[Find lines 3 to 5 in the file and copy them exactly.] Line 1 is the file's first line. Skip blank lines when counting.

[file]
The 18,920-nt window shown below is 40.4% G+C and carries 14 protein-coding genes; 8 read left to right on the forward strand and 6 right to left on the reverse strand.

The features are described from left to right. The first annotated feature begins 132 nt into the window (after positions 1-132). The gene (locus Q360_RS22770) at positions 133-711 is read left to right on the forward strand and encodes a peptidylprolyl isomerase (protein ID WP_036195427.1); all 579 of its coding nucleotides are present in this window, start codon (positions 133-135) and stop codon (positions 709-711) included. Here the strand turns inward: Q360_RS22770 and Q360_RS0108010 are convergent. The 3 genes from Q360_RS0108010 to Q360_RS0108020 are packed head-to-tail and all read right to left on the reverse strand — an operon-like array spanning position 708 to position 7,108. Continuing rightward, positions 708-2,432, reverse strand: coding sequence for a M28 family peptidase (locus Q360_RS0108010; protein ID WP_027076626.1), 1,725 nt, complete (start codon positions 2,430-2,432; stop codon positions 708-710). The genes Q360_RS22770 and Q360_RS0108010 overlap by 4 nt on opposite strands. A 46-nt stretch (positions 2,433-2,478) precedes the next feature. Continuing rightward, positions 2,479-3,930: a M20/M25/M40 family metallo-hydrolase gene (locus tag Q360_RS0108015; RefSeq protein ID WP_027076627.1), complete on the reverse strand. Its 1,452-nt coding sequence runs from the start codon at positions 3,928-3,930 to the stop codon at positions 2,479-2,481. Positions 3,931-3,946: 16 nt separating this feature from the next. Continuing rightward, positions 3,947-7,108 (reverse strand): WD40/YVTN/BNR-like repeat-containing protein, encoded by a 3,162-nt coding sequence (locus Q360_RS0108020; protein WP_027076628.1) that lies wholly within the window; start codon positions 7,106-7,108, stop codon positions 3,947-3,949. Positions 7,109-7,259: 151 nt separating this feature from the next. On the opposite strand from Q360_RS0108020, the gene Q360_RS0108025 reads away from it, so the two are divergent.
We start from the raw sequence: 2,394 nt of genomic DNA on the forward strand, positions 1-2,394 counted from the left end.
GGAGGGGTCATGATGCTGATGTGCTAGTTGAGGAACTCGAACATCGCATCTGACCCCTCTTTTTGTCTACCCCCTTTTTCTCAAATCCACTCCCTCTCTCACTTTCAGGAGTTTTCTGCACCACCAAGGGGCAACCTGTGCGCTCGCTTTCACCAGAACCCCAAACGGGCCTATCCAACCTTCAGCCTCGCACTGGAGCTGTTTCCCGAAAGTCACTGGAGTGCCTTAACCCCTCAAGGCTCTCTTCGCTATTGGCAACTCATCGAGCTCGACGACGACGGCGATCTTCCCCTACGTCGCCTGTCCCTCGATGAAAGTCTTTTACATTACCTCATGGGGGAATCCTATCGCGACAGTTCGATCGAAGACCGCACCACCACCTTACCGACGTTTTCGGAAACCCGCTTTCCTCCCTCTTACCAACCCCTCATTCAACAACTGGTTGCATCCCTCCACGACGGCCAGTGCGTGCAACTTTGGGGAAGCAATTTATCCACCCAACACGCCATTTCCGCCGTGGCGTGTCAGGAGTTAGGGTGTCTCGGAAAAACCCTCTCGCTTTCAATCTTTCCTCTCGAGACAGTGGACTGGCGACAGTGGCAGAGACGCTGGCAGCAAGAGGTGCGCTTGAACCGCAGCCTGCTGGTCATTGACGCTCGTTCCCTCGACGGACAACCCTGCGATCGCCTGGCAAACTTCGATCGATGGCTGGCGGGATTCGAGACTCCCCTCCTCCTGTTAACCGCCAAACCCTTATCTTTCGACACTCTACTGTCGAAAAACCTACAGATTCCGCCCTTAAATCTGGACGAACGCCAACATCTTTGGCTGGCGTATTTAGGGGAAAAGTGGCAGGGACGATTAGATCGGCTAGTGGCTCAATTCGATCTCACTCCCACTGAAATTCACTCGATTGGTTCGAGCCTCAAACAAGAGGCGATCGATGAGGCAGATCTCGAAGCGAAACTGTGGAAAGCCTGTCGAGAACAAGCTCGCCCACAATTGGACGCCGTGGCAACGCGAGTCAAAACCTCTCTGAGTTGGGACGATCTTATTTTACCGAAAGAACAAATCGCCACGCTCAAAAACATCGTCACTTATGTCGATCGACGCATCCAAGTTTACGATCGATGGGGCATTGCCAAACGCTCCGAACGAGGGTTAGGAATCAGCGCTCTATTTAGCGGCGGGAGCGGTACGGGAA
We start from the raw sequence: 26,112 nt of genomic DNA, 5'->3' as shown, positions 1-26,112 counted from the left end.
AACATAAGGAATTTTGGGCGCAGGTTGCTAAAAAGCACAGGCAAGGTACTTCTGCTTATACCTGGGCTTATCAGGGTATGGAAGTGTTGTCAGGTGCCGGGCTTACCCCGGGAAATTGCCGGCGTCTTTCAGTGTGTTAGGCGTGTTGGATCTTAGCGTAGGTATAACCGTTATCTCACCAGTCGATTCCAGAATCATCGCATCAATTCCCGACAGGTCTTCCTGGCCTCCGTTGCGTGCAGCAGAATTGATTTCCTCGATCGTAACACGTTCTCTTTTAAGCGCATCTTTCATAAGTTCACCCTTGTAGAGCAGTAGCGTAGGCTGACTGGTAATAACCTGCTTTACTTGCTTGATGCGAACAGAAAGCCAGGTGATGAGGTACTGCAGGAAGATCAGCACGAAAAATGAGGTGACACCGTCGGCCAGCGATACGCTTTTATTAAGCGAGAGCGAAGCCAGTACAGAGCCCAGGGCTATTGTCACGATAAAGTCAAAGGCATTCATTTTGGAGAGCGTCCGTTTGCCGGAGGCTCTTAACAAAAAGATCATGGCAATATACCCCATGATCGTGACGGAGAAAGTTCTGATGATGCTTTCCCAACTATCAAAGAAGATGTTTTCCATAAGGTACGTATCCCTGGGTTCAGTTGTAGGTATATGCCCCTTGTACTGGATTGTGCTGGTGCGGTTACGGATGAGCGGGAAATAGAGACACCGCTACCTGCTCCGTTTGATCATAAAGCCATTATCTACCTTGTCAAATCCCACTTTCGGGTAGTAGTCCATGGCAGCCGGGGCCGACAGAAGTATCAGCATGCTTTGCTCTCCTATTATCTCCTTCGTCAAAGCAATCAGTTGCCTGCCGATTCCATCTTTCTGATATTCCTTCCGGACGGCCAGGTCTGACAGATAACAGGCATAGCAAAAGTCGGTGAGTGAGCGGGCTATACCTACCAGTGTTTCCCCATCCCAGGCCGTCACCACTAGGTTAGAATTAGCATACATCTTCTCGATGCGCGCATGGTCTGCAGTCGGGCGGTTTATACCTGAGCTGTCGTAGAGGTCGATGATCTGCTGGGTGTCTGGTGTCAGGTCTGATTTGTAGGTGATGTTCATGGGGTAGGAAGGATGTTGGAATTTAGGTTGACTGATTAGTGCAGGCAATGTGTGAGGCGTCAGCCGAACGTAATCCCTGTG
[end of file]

We start from the raw sequence: 2,394 nt of genomic DNA on the forward strand, positions 1-2,394 counted from the left end.
GGAGGGGTCATGATGCTGATGTGCTAGTTGAGGAACTCGAACATCGCATCTGACCCCTCTTTTTGTCTACCCCCTTTTTCTCAAATCCACTCCCTCTCTCACTTTCAGGAGTTTTCTGCACCACCAAGGGGCAACCTGTGCGCTCGCTTTCACCAGAACCCCAAACGGGCCTATCCAACCTTCAGCCTCGCACTGGAGCTGTTTCCCGAAAGTCACTGGAGTGCCTTAACCCCTCAAGGCTCTCTTCGCTATTGGCAACTCATCGAGCTCGACGACGACGGCGATCTTCCCCTACGTCGCCTGTCCCTCGATGAAAGTCTTTTACATTACCTCATGGGGGAATCCTATCGCGACAGTTCGATCGAAGACCGCACCACCACCTTACCGACGTTTTCGGAAACCCGCTTTCCTCCCTCTTACCAACCCCTCATTCAACAACTGGTTGCATCCCTCCACGACGGCCAGTGCGTGCAACTTTGGGGAAGCAATTTATCCACCCAACACGCCATTTCCGCCGTGGCGTGTCAGGAGTTAGGGTGTCTCGGAAAAACCCTCTCGCTTTCAATCTTTCCTCTCGAGACAGTGGACTGGCGACAGTGGCAGAGACGCTGGCAGCAAGAGGTGCGCTTGAACCGCAGCCTGCTGGTCATTGACGCTCGTTCCCTCGACGGACAACCCTGCGATCGCCTGGCAAACTTCGATCGATGGCTGGCGGGATTCGAGACTCCCCTCCTCCTGTTAACCGCCAAACCCTTATCTTTCGACACTCTACTGTCGAAAAACCTACAGATTCCGCCCTTAAATCTGGACGAACGCCAACATCTTTGGCTGGCGTATTTAGGGGAAAAGTGGCAGGGACGATTAGATCGGCTAGTGGCTCAATTCGATCTCACTCCCACTGAAATTCACTCGATTGGTTCGAGCCTCAAACAAGAGGCGATCGATGAGGCAGATCTCGAAGCGAAACTGTGGAAAGCCTGTCGAGAACAAGCTCGCCCACAATTGGACGCCGTGGCAACGCGAGTCAAAACCTCTCTGAGTTGGGACGATCTTATTTTACCGAAAGAACAAATCGCCACGCTCAAAAACATCGTCACTTATGTCGATCGACGCATCCAAGTTTACGATCGATGGGGCATTGCCAAACGCTCCGAACGAGGGTTAGGAATCAGCGCTCTATTTAGCGGCGGGAGCGGTACGGGAA
We start from the raw sequence: 26,112 nt of genomic DNA, 5'->3' as shown, positions 1-26,112 counted from the left end.